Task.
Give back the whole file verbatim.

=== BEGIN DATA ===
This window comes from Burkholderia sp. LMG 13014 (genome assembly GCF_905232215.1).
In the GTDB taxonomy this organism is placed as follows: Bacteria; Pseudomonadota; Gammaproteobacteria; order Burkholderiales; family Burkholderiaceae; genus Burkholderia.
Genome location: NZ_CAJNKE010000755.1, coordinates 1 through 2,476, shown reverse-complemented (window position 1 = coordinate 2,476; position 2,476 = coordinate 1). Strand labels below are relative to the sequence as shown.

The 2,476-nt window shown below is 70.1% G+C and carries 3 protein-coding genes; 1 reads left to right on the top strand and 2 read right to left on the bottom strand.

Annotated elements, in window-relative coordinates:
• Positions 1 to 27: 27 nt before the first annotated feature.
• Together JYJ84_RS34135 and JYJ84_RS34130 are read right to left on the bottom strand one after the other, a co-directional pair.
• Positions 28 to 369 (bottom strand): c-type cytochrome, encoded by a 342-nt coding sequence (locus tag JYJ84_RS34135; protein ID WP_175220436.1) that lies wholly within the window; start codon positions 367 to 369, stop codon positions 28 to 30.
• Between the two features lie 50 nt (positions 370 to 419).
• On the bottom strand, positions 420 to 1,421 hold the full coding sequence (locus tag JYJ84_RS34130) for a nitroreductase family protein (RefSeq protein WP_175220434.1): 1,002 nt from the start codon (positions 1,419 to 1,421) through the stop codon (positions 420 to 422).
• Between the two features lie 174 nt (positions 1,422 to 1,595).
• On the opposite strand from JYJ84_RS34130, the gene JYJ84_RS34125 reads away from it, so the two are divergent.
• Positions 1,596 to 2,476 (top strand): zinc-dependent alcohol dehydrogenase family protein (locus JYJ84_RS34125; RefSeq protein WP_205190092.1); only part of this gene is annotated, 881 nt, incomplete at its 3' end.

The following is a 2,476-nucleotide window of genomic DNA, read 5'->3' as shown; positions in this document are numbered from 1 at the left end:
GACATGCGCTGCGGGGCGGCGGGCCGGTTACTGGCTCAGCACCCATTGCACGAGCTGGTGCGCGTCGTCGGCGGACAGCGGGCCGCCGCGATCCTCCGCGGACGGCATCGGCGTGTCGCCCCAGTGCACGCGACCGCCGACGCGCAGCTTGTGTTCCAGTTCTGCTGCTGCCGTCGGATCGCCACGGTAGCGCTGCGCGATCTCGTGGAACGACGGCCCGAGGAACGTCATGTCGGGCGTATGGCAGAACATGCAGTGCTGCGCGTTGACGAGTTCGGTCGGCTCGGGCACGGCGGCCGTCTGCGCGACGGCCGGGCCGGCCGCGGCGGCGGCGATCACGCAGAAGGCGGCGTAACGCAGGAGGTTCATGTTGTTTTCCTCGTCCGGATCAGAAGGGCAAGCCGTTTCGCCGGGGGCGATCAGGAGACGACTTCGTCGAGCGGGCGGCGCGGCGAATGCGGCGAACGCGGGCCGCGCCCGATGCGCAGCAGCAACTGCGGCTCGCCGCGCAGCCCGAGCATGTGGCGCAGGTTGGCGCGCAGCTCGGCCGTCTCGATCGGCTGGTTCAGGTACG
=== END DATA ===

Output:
This window comes from Burkholderia sp. LMG 13014 (genome assembly GCF_905232215.1).
In the GTDB taxonomy this organism is placed as follows: Bacteria; Pseudomonadota; Gammaproteobacteria; order Burkholderiales; family Burkholderiaceae; genus Burkholderia.
Genome location: NZ_CAJNKE010000755.1, coordinates 1 through 2,476, shown reverse-complemented (window position 1 = coordinate 2,476; position 2,476 = coordinate 1). Strand labels below are relative to the sequence as shown.

The 2,476-nt window shown below is 70.1% G+C and carries 3 protein-coding genes; 1 reads left to right on the top strand and 2 read right to left on the bottom strand.

Annotated elements, in window-relative coordinates:
• Positions 1 to 27: 27 nt before the first annotated feature.
• Together JYJ84_RS34135 and JYJ84_RS34130 are read right to left on the bottom strand one after the other, a co-directional pair.
• Positions 28 to 369 (bottom strand): c-type cytochrome, encoded by a 342-nt coding sequence (locus tag JYJ84_RS34135; protein ID WP_175220436.1) that lies wholly within the window; start codon positions 367 to 369, stop codon positions 28 to 30.
• Between the two features lie 50 nt (positions 370 to 419).
• On the bottom strand, positions 420 to 1,421 hold the full coding sequence (locus tag JYJ84_RS34130) for a nitroreductase family protein (RefSeq protein WP_175220434.1): 1,002 nt from the start codon (positions 1,419 to 1,421) through the stop codon (positions 420 to 422).
• Between the two features lie 174 nt (positions 1,422 to 1,595).
• On the opposite strand from JYJ84_RS34130, the gene JYJ84_RS34125 reads away from it, so the two are divergent.
• Positions 1,596 to 2,476 (top strand): zinc-dependent alcohol dehydrogenase family protein (locus JYJ84_RS34125; RefSeq protein WP_205190092.1); only part of this gene is annotated, 881 nt, incomplete at its 3' end.

The following is a 2,476-nucleotide window of genomic DNA, read 5'->3' as shown; positions in this document are numbered from 1 at the left end:
GACATGCGCTGCGGGGCGGCGGGCCGGTTACTGGCTCAGCACCCATTGCACGAGCTGGTGCGCGTCGTCGGCGGACAGCGGGCCGCCGCGATCCTCCGCGGACGGCATCGGCGTGTCGCCCCAGTGCACGCGACCGCCGACGCGCAGCTTGTGTTCCAGTTCTGCTGCTGCCGTCGGATCGCCACGGTAGCGCTGCGCGATCTCGTGGAACGACGGCCCGAGGAACGTCATGTCGGGCGTATGGCAGAACATGCAGTGCTGCGCGTTGACGAGTTCGGTCGGCTCGGGCACGGCGGCCGTCTGCGCGACGGCCGGGCCGGCCGCGGCGGCGGCGATCACGCAGAAGGCGGCGTAACGCAGGAGGTTCATGTTGTTTTCCTCGTCCGGATCAGAAGGGCAAGCCGTTTCGCCGGGGGCGATCAGGAGACGACTTCGTCGAGCGGGCGGCGCGGCGAATGCGGCGAACGCGGGCCGCGCCCGATGCGCAGCAGCAACTGCGGCTCGCCGCGCAGCCCGAGCATGTGGCGCAGGTTGGCGCGCAGCTCGGCCGTCTCGATCGGCTGGTTCAGGTACG